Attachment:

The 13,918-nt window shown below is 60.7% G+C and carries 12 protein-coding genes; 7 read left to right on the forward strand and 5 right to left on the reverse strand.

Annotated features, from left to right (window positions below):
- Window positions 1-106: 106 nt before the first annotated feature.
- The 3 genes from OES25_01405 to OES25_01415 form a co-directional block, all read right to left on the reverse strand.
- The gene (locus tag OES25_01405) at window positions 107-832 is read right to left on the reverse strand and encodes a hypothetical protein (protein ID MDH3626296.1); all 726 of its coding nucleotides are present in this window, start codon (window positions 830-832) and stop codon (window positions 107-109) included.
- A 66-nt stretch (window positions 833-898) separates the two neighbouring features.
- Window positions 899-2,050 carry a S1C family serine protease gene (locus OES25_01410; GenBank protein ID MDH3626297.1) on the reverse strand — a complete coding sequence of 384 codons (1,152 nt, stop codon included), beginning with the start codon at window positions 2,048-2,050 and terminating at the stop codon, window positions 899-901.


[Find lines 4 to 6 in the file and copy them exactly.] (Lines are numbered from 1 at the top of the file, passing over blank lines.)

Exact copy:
- The 3 genes from OES25_01405 to OES25_01415 form a co-directional block, all read right to left on the reverse strand.
- The gene (locus tag OES25_01405) at window positions 107-832 is read right to left on the reverse strand and encodes a hypothetical protein (protein ID MDH3626296.1); all 726 of its coding nucleotides are present in this window, start codon (window positions 830-832) and stop codon (window positions 107-109) included.
- A 66-nt stretch (window positions 833-898) separates the two neighbouring features.